– Altar of monogamy, human sacrifices on
– Baldness, fetichism for
– Beard: its small importance as a sexual lure
– Emissions seminal
– Ennoblement of our amatory life
– Fornicatory dolls
– Homosexuality, need for the enlightenment of the general public regarding
– Lips, their relation to the genital organs
– Opportunity for bestial intercourse more frequent in the country than in towns
– Powders lethal to the spermatozoa
– Speech: its relation to love
– Sweets, fondness for, in relation to sexuality
– Testicles, in relation to the brain
– Tom-cat, fornicatory act with
– Typical marriages, one hundred
Sex is seen as much a cultural and sociological phenomenon as a medical one. Applying this theory Bloch includes a chapter on pornographic literature and art, and another on free love that draws on Goethe, Shelley and the Swedish feminist Ellen Key. For Bloch, sexual love has the power to bring together the lower animal and the higher spiritual parts of human nature, and he is optimistic about the future of this process:
Love regarded … in its inner nature, as a sexual impulse most perfectly and completely infused with a spiritual content … will stand forth ever purer and more promotive of happiness, like a mirror of marvellous clearness, wherein is reflected a peculiar and accurate picture of the successive epochs of civilization.
A book titled The Sexual Life of Our Time was always going to cause a stir in Edwardian England. The 1909 translation featured here begins with a note from the publishers that the sale of the book shall be “limited to members of the legal and medical professions.” (One wonders how many early readers asked a lawyer or doctor friend to pass them a copy.) The attempt to control the readership must be in part down to Bloch’s fearless critique of conventional morality. He reserves his most stinging words for the banning of sex outside of marriage, a convention which he calls “the true cancer of our sexual life, the sole cause of the increasing diffusion of prostitution, of wild sexual promiscuity, and of venereal diseases”.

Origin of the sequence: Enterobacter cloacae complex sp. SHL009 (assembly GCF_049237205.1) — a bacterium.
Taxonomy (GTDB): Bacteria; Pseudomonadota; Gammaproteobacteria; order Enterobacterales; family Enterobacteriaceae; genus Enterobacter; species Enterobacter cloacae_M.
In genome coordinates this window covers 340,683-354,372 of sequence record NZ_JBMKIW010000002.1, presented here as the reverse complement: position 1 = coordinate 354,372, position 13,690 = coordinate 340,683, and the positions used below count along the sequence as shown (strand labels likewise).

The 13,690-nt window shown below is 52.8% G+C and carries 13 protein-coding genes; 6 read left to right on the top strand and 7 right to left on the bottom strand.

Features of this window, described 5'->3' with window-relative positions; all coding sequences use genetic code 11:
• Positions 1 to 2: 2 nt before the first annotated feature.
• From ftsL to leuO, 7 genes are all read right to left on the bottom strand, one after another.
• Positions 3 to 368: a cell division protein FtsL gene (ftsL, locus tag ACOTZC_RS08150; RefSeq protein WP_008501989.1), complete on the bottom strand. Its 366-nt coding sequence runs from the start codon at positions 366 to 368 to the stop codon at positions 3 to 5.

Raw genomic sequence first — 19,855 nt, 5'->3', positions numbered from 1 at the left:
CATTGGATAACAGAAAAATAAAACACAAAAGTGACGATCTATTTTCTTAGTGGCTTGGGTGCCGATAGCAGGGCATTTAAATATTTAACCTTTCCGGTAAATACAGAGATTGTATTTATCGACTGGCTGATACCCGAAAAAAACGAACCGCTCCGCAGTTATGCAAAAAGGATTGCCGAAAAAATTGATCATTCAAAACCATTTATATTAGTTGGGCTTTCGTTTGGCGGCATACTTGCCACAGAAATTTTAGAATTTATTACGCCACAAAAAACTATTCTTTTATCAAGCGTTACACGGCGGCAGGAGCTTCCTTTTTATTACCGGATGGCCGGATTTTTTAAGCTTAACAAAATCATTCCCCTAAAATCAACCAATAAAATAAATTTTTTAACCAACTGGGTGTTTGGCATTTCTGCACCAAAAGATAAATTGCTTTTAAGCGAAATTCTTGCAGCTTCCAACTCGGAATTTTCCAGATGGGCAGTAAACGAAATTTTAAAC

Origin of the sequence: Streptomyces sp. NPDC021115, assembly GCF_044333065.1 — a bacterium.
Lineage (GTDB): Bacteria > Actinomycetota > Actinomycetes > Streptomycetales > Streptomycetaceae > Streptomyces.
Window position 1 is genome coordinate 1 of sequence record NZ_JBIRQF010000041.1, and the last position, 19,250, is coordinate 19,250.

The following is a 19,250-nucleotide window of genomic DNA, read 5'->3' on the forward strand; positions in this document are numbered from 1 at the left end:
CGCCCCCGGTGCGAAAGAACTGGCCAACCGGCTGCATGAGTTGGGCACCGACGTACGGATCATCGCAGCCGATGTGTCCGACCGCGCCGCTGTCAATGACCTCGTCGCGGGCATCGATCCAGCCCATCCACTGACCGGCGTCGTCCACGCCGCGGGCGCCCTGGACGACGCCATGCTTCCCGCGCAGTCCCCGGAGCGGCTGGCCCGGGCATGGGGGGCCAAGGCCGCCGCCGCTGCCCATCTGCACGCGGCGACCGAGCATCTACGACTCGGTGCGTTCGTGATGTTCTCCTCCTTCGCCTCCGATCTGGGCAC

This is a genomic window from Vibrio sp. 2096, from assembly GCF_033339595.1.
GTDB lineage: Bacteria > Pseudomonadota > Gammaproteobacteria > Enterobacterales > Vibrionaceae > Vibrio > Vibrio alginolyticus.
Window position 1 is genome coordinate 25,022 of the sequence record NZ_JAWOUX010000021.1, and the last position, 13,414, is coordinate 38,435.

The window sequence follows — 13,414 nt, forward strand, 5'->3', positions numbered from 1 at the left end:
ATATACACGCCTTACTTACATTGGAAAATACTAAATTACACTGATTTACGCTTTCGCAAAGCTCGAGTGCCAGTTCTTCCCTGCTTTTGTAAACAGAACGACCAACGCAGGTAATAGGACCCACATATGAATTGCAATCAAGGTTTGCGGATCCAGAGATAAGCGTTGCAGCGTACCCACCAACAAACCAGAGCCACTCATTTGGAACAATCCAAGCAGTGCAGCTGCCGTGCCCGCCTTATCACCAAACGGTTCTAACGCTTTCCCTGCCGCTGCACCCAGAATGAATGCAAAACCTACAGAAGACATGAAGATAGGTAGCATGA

As may be inferred by now, Bloch is a very big advocate of free love, which to him means “sexual union based upon intimate love, personal harmony, and spiritual affinity, entered on by the free resolve of both parties.” As for what kind of sex free lovers should embark on, Bloch is pretty open-minded. Like Freud he believes that supposedly deviant sexual inclinations and behaviours are actually pretty common, and seldom pathological. A crucial example is homosexuality, which Bloch points out “occurs in perfectly healthy individuals quite independently of degeneration and of civilization; and is diffused throughout the whole world.” This was a brave statement to make in an era when the persecution of homosexuals was normal practice.
Not much has been written about Bloch in English but we do know that he was trained as a dermatologist and based in Berlin. The range of literary references in The Sexual Life makes it plain that his radical turn of mind owes a lot to many hours spent in the Royal Library of Berlin. Under the pseudonym Eugène Dühren, Bloch also wrote an 1899 biography of the Marquis de Sade and was the first to publish Sade’s hugely controversial and often banned 120 Days of Sodom (1904), a book described by Sade himself as “the most impure tale ever written since the world began”.
Bloch’s literary endeavours did not impede his scientific output. Along with some other Berlin-based doctors, he formed the first ever medical society for sexology research, and in 1914 he began publishing the Journal of Sexology, which would collect and publish many important studies over the following two decades. He also published three volumes of the Handbook of Sexology in its Entirety Presented in Separate Studies (1912–25) but that ambitious project was nixed by Bloch’s untimely death at the age of 50.